If you were alive and coherent in the mid-90s, there’s no way that you could have escaped the phenomenon that was Pogs : simple, illustrated cardboard discs, about an inch and a quarter across. You stacked them, and then threw things at the stack with the goal of flipping some over. Re-stack and repeat. What began as a Hawaiian game using decorative bottlecaps became something that ferociously devoured all of North America.
Pogs are a perfect cultural artifact that represents the exact middle of the decade, representing unregulated, inexpensive schoolyard madness, and everything both wonderful and terrible about the 1990s. Cheap to produce and often terribly designed by cheap labor in mental institutions (by appearances, at least), pogs were everything that ’90s consumerism was — not that there’s anything at all wrong with that. Almost every brand or property that existed in the ’90s had their own pogs: McDonalds, The Simpsons, Jim Lee’s X-Men, Goosebumps, Mighty Morphin’ Power Rangers, and every place down to your local bank, used car lot, and raw bar. Everybody made Pogs. They were given away in magazines, fishstick boxes, and at museums. You were nothing if you didn’t have a branded pog; a nobody who’d be forgotten at the stroke of midnight that transformed 1999 into the roaring 2000s.
Because so many pogs happened so fast, without any real consideration for the effort going into them, pogs are usually awful, with a few notable exceptions. As a cultural artifact, every pog has a weird place as a snapshot of a very brief and very specific time : a forgotten TV show or business, a design aesthetic, or a cultural attitude of the era. As a collectible, they’re almost entirely without resale value. By the early 2000s, comic shops were dumping thousands of loose pogs into recycling bins, and cold, impoverished families who’d sunk their fortunes into investing in the promise of the pog were shoveling them into the furnaces to stay alive through the winter. Pogs quickly became a punchline for how fast they exploded and collapsed, and the regret we all collectively experienced by being drawn into their lure. What’s not to love about a distorted portrait of a skater punk saying ‘Did you smell that?’ or maybe a peace frog?
The official Pog brand, the only thing that can legally be called a Pog for copyright reasons, made a set of limited-color pogs which featured messages about how great pogs are, but they also had a Pog caveman mascot who appeared on further official pogs, often on co-branded cardboard discs with companies like Sunkist and Kool-Aid. The pog, in its truest form, is a well-made little object; expertly illustrated, designed for the small size and shape that it occupies. Other companies, like Slammer Whammers, also made some awesomely well-done pogs, featuring a great array of aliens and weirdos that fit into and leveraged the pog’s limited range. And then there were the rest.
Blurry little pogs came with Playmates’ Star Trek action figures, except they were called Space Caps, not to be confused with a Star Trek : The Next Generation set that was released separately, called Stardiscs. DC Comics was Skycaps. There were Pahks, Krome Kaps, Pinnacle’s “Slug” caps, McFarlane’s “Spogz”, Stack ‘n’ Slam, Marvel’s Hero Caps, TNT ‘n’ The Kaps, and the list goes on. Rarely did a pog elevate the medium with something like a glow-in-the-dark overlay, or a lenticular lens. The terrible, uncredited drawings are legion. Pogs just wanted to exist; they forced themselves into the world through any available opening and it didn’t really matter how bad they were. They multiplied, completely unchecked, before the internet was really around to facilitate cataloguing and trading.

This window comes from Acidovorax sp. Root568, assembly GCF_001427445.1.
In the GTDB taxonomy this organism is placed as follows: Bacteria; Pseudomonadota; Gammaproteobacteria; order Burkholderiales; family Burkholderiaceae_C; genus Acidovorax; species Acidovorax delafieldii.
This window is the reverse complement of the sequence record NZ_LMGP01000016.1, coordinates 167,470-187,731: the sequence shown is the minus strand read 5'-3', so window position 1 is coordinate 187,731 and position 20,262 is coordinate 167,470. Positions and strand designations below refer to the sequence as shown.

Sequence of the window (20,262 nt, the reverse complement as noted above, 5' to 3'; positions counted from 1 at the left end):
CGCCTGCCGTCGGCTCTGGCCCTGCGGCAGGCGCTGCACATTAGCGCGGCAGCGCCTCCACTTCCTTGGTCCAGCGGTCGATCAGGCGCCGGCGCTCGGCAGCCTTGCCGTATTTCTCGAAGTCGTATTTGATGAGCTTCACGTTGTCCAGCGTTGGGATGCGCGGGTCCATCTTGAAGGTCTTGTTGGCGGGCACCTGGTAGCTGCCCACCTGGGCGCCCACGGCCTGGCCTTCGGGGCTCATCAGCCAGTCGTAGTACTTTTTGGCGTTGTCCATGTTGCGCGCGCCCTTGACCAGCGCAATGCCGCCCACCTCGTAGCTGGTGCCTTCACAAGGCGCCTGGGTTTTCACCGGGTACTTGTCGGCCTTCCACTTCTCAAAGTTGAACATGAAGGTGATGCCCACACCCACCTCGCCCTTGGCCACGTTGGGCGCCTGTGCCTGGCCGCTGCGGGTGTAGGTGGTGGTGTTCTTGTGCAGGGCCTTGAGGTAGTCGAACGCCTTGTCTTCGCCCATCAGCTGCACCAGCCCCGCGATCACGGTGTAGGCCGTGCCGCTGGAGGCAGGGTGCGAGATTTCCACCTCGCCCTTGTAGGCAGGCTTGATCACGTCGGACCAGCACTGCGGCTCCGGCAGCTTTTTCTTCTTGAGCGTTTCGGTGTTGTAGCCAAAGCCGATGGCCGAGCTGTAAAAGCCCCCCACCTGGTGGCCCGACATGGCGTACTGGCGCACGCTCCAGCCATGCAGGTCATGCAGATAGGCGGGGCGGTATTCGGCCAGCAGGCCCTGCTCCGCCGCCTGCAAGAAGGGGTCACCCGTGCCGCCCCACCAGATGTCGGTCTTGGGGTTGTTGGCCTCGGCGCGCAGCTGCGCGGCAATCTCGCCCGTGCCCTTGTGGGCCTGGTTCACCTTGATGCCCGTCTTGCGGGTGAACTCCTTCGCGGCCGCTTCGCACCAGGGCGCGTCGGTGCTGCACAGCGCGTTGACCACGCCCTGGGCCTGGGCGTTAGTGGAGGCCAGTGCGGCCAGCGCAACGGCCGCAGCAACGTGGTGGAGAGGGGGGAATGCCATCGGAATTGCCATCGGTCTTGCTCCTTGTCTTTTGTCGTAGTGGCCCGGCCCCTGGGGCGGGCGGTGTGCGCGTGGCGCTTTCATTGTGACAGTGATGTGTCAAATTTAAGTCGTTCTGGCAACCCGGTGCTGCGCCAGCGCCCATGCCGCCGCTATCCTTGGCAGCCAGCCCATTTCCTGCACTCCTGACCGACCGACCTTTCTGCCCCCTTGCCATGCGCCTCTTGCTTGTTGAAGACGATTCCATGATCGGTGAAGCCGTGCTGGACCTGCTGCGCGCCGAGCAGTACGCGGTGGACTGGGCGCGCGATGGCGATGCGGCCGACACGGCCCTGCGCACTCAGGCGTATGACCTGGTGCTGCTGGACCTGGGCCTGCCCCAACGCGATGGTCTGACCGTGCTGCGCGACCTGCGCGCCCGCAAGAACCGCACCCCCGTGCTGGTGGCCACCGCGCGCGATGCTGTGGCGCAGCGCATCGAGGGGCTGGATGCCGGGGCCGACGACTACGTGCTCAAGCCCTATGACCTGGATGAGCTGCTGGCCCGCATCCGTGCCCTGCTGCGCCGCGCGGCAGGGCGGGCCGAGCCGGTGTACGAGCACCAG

Pog slammers, the heavier plastic or metal discs used as projectiles, were totally unregulated. A slammer could be thin plastic, or a skull-crushing wedge of solid brass. They were treated like rare and precious objects; pogs were meant to be abused, but slammers were meant to cause abuse. And while slammers occupy a slightly different collectible space than pogs, most pog sets usually had a few slammers that would be slipped into blind packs. Some pog producers even made all-slammer sets just to fill the slammer-less void.
By the early 2000s, kids had already moved on to Silly Bandz, Mighty Beanz, Beyblades, and other things with terrible names. It was just too difficult to keep cheap cardboard relevant for too long, and the result today is thousands of boxes of unused pogs sleeping in closets.
And now, pogs are back as Retro Kaps, borne from a deep longing for the ’90s being experienced by an entire generation of disappointed adults. But there’s a disconnect; at this point in time, pogs don’t need to be fast and ugly. We have the time, talent, and technology to make really great designs and bring back the milkcap as it was always meant to be… except Retro Kaps don’t seem to understand what pogs were. The designs of Retro Kaps want to evoke the 90s, but they don’t make it all the way there. In that way, they’re representative of the kind of consumerism endemic to the 2010s: things don’t need to be good as long as they evoke a memory of a time that was good.
The problem with Retro Kaps is that it doesn’t have to be mutually exclusive. There can be retro things that also add to the “retro” experience in a positive way, rather than just filling a gap we forgot we had. Today’s pogs don’t need to accomplish anything, but there’s absolutely no reason why they shouldn’t.
In future posts, we’ll be talking about the best and worst that pogs had to offer, yesterday and today. Gird your pogtubes.
C. David is a writer and artist living in the Hudson Valley, NY. He loves pinball, Wazmo Nariz, Rem Lezar, MODOK, pogs, Ultra Monsters, 80s horror, and is secretly very enthusiastic about everything else not listed here.
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